International Thomson Computer Press, 1997 — 435 pages.This book has been written to support a practically oriented course in programming language translation for senior undergraduates in Computer Science. More specifically, it is aimed at students who are probably quite competent in the art of imperative programming (for example, in C++, Pascal, or Modula-2), but whose mathematics may be a little weak; students who require only a solid introduction to the subject, so as to provide them with insight into areas of language design and implementation, rather than a deluge of theory which they will probably never use again; students who will enjoy fairly extensive case studies of translators for the sorts of languages with which they are most familiar; students who need to be made aware of compiler writing tools, and to come to appreciate and know how to use them. It will hopefully also appeal to a certain class of hobbyist who wishes to know more about how translators work. The reader is expected to have a good knowledge of programming in an imperative language and, preferably, a knowledge of data structures. The book is practically oriented, and the reader who cannot read and write code will have difficulty following quite a lot of the discussion. However, it is difficult to imagine that students taking courses in compiler construction will not have that sort of background! There are several excellent books already extant in this field. What is intended to distinguish this one from the others is that it attempts to mix theory and practice in a disciplined way, introducing the use of attribute grammars and compiler writing tools, at the same time giving a highly practical and pragmatic development of translators of only moderate size, yet large enough to provide considerable challenge in the many exercises that are suggested.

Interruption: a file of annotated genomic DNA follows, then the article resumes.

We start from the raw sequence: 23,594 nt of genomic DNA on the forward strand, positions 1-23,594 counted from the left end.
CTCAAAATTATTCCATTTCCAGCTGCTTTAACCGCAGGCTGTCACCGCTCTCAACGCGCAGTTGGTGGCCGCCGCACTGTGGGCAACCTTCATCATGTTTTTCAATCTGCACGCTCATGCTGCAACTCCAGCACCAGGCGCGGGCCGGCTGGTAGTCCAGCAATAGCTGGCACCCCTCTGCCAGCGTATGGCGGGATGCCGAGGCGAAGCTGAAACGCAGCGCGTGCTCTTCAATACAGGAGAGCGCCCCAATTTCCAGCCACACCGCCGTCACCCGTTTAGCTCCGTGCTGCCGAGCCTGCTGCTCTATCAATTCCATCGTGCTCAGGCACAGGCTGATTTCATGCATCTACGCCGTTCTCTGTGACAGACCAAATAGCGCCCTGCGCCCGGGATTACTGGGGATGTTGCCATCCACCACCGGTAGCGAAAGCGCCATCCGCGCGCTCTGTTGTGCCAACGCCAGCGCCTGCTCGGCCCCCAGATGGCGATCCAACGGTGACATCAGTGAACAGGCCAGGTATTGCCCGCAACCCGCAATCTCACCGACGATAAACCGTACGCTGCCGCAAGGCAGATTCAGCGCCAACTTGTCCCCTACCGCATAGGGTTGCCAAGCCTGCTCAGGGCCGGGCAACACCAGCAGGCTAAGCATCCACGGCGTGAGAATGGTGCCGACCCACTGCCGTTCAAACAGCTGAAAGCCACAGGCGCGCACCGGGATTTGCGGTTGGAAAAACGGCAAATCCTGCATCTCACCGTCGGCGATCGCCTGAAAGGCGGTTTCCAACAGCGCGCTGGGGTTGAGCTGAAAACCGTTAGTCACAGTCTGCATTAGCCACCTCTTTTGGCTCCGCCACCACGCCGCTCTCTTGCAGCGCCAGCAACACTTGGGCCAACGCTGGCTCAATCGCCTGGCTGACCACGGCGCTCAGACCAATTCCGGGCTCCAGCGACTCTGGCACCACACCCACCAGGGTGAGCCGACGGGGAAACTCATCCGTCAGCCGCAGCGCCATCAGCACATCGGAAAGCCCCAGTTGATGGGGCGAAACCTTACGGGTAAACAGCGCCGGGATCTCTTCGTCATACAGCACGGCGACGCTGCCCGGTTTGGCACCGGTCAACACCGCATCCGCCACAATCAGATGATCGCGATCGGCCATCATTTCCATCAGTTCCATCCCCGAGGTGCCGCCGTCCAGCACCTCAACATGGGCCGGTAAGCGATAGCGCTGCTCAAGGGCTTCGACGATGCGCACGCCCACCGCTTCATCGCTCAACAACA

Чтобы скачать этот файл зарегистрируйтесь и/или войдите на сайт используя форму сверху.